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“I, with a deeper instinct, choose a [wo]man who compels my strength, who makes enormous demands on me, who does not doubt my courage or my toughness, who does not believe me naive or innocent, who has the courage to treat me like a woman.”
– Anaïs Nin

Oh, conversations with my mother. They’re always a hoot.
Tonight, she and I were talking about relationships, and she relayed a great concern to me about how I’m moving in with Jaime. She told me that even though she knows we care about each other, she thinks I may have “rushed too quickly” into exclusivity, and that I need to “keep my options open” since I’m in my 20s and am still discovering what I want out of life.

I agree with my mother at the core of all of this. I am still young, and I am interested in seeing how I will develop emotionally, sexually, spiritually, and intellectually as I age and grow. But that doesn’t mean I am going to delay moving in with my girlfriend. I don’t think that it is an irreversible step, akin to going to the court house and signing the ketubah.

What my mother was really saying to me tonight under the lovely sentiments: She thinks I should perhaps date more before “settling down”, and that a person can’t possibly know what they want in a relationship without sampling romance with many different partners. She was especially concerned because I’ve only had about a month’s worth of actually being “on the dating scene” (her words) since both of my serious relationships started as online ones, and fell into my lap more than anything else. I guess that may be alarming to someone who doesn’t know me, but it makes perfect sense in my world, the people who fell in love with me fell in love with my personality rather than making quick judgements based on looks or mannerisms, and there was little drama and politicking involved, which was ideal for me.

Needing to date many people before knowing what I am looking for definitely isn’t the case for me, and I am sure that there are other aspies out there who would agree with me that it’s not necessary to “sample”. The prospect of going back out on the dating circuit for me, is harrowing and unthinkable, and not just because I know none could compare to my Jaime.

Dating can be a very nerve-racking experience for autistics. In my brief flirtation with “dating”, I was left bemused and disappointed each time I attempted to start up a date which would result in a relationship. I didn’t speak the language of dating, and got incessantly frustrated by the mixed advice everyone was giving me. “Be assertive!” “Be coy, it will make them more interested!” “Be flirtatious, but not slutty!” “Wear something that will grab attention!” “Make sure you talk about your interests.” “Don’t ramble on and on about your interests, let him/her talk about him/herself!”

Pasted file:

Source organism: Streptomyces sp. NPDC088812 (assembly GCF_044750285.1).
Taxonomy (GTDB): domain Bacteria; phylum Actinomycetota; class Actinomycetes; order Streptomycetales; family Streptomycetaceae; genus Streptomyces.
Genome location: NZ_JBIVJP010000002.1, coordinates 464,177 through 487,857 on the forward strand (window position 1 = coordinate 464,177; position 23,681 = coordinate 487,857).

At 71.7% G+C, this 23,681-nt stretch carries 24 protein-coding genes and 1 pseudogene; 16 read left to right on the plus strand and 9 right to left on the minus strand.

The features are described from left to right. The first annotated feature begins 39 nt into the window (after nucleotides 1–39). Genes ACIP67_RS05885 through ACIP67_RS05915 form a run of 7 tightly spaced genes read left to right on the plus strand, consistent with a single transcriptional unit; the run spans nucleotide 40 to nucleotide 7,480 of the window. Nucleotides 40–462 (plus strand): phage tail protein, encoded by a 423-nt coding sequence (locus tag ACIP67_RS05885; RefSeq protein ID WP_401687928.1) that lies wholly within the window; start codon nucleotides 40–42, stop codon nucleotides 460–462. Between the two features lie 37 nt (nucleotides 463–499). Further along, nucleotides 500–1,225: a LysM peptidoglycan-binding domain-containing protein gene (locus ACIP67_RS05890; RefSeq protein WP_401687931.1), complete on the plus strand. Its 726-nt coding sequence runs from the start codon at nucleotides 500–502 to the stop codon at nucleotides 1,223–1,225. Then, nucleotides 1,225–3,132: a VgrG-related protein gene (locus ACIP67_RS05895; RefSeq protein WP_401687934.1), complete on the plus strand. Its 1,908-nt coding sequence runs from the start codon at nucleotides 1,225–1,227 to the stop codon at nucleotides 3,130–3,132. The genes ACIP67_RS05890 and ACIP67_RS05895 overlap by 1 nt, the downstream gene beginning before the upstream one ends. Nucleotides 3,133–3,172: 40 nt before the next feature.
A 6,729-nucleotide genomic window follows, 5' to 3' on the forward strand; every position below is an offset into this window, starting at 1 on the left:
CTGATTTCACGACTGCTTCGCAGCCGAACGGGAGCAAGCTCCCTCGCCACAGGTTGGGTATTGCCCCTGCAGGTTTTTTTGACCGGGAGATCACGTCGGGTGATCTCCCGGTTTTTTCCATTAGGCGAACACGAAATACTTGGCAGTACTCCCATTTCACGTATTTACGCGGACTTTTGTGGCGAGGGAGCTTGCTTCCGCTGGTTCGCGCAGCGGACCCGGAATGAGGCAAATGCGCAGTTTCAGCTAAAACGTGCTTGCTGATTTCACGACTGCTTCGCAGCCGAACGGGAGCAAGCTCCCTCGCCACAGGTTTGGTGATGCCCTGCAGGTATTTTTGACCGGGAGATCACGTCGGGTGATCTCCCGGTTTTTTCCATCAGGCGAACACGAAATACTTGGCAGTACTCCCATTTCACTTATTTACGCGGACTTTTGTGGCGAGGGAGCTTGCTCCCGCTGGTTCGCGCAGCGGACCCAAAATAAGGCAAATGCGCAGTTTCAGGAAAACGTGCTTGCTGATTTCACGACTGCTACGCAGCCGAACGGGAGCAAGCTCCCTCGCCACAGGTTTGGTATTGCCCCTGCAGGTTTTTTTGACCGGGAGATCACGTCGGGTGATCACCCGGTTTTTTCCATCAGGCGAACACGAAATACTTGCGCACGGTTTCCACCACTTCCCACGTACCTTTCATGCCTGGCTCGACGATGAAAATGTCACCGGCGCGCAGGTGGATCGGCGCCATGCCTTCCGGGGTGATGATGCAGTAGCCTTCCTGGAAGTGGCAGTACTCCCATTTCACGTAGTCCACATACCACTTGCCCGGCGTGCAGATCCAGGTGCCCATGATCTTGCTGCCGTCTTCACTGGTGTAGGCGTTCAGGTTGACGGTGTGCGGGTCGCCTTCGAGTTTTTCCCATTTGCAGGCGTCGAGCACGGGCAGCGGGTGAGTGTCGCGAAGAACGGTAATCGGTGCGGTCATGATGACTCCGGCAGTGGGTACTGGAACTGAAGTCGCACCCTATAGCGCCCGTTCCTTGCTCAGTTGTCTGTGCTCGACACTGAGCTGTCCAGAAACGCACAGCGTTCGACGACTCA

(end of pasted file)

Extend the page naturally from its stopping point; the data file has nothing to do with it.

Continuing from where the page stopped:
I got nervous when approaching someone I was told was single, and found myself quickly bored if the person couldn’t keep up with my rapid fire talking and thinking. I also had a hot temper and could easily lose a potential partner by arguing with them passionately* while my friends looked on in dismay. After about a month of this nonsense, I asked Jaime out, even though I’d worried that online relationships wouldn’t work for me again after my last one. She accepted without hesitation, and it was heavenly to know she felt as deeply in love with me as I did with her.

Not to mention the fact that the dating pool in Missoula was closer to a moist puddle, which left me with vanishingly few options. But now, I just don’t see the appeal of “dating”, with the sole objective of self-discovery towards a theoretical ideal partner, when I feel that I already have one. Dating doesn’t have to be some type of journey where you get to your destination after much trial and tribulation, it’s different for everyone.

I appreciate dear old mom’s concerns, but I picked a winner, and don’t feel the need to go on a dating spree to prove what I already know about Jaime. My experience is my own, and I would never turn my nose down someone who relished the thrill of diving into the dating pool. But I know that in my case, I’m content.

* One particularly vivid example of this was rather bizarre. I went up with some friends to a guy’s apartment for a night of watching movies. Someone told me that the guy who was hosting this thought I was cute, and they said they wanted me to try to get to know him tonight. My friends were nice like that. Anyways, the guy turned out to be a self-proclaimed “Gonzo communist”, whatever that means, and had a poster of Stalin on the wall of his living room. Up until I saw the poster, I’d been getting along with him fairly well, he had good taste in music.

Then I asked him what that poster was for, and he gave me the bit about gonzo-communism, which I said was way uncool, considering the amount of blood Stalin had on his hands. It was like hanging a poster of Hitler, in my book. He got angry and we started arguing, ending with him yelling at me and called me an “adherent to the capitalist agenda”. Eventually I left, fighting off the urge to sob, but consoled by the knowledge that I was right, even if my friends said I was acting like a jerk.